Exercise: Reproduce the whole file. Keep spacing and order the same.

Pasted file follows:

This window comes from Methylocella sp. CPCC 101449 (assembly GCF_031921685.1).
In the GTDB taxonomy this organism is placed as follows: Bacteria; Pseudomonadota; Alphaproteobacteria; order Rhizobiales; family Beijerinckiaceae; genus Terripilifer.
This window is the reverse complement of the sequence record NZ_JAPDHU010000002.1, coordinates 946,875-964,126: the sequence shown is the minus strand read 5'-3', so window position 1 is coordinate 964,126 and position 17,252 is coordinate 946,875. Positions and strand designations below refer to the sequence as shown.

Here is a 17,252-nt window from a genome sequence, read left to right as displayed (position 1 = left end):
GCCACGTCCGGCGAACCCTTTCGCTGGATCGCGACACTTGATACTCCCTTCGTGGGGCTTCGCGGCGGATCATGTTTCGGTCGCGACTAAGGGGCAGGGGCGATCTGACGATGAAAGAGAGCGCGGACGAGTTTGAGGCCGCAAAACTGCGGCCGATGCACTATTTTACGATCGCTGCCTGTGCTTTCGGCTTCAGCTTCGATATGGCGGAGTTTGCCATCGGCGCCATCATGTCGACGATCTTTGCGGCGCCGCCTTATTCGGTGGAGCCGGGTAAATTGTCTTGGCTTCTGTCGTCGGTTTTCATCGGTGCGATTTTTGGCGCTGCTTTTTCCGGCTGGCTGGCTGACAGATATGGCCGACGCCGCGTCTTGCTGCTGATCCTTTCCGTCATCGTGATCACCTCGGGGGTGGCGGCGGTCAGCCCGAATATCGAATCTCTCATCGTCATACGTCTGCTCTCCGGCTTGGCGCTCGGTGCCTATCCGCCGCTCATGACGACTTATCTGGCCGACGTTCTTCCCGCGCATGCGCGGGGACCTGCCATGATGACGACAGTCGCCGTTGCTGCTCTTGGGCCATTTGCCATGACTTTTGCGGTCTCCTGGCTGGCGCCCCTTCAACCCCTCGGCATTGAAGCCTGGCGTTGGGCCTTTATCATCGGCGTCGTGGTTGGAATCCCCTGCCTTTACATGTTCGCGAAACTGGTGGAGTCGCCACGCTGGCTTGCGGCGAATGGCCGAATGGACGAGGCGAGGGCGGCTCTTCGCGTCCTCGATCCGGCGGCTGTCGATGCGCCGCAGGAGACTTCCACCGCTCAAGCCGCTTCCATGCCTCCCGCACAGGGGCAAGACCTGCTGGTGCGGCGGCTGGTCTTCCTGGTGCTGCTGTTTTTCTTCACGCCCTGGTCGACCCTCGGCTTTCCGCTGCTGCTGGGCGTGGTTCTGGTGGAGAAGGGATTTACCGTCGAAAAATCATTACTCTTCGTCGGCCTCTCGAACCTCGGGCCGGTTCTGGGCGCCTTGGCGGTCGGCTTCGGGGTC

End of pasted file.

This window comes from Methylocella sp. CPCC 101449 (assembly GCF_031921685.1).
In the GTDB taxonomy this organism is placed as follows: Bacteria; Pseudomonadota; Alphaproteobacteria; order Rhizobiales; family Beijerinckiaceae; genus Terripilifer.
This window is the reverse complement of the sequence record NZ_JAPDHU010000002.1, coordinates 946,875-964,126: the sequence shown is the minus strand read 5'-3', so window position 1 is coordinate 964,126 and position 17,252 is coordinate 946,875. Positions and strand designations below refer to the sequence as shown.

Here is a 17,252-nt window from a genome sequence, read left to right as displayed (position 1 = left end):
GCCACGTCCGGCGAACCCTTTCGCTGGATCGCGACACTTGATACTCCCTTCGTGGGGCTTCGCGGCGGATCATGTTTCGGTCGCGACTAAGGGGCAGGGGCGATCTGACGATGAAAGAGAGCGCGGACGAGTTTGAGGCCGCAAAACTGCGGCCGATGCACTATTTTACGATCGCTGCCTGTGCTTTCGGCTTCAGCTTCGATATGGCGGAGTTTGCCATCGGCGCCATCATGTCGACGATCTTTGCGGCGCCGCCTTATTCGGTGGAGCCGGGTAAATTGTCTTGGCTTCTGTCGTCGGTTTTCATCGGTGCGATTTTTGGCGCTGCTTTTTCCGGCTGGCTGGCTGACAGATATGGCCGACGCCGCGTCTTGCTGCTGATCCTTTCCGTCATCGTGATCACCTCGGGGGTGGCGGCGGTCAGCCCGAATATCGAATCTCTCATCGTCATACGTCTGCTCTCCGGCTTGGCGCTCGGTGCCTATCCGCCGCTCATGACGACTTATCTGGCCGACGTTCTTCCCGCGCATGCGCGGGGACCTGCCATGATGACGACAGTCGCCGTTGCTGCTCTTGGGCCATTTGCCATGACTTTTGCGGTCTCCTGGCTGGCGCCCCTTCAACCCCTCGGCATTGAAGCCTGGCGTTGGGCCTTTATCATCGGCGTCGTGGTTGGAATCCCCTGCCTTTACATGTTCGCGAAACTGGTGGAGTCGCCACGCTGGCTTGCGGCGAATGGCCGAATGGACGAGGCGAGGGCGGCTCTTCGCGTCCTCGATCCGGCGGCTGTCGATGCGCCGCAGGAGACTTCCACCGCTCAAGCCGCTTCCATGCCTCCCGCACAGGGGCAAGACCTGCTGGTGCGGCGGCTGGTCTTCCTGGTGCTGCTGTTTTTCTTCACGCCCTGGTCGACCCTCGGCTTTCCGCTGCTGCTGGGCGTGGTTCTGGTGGAGAAGGGATTTACCGTCGAAAAATCATTACTCTTCGTCGGCCTCTCGAACCTCGGGCCGGTTCTGGGCGCCTTGGCGGTCGGCTTCGGGGTC